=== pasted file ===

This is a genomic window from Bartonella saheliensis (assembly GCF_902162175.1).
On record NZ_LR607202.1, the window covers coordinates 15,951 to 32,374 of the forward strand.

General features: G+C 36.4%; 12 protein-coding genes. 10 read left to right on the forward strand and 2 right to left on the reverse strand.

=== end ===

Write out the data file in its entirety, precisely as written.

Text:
This is a genomic window from Bartonella saheliensis (assembly GCF_902162175.1).
On record NZ_LR607202.1, the window covers coordinates 15,951 to 32,374 of the forward strand.

General features: G+C 36.4%; 12 protein-coding genes. 10 read left to right on the forward strand and 2 right to left on the reverse strand.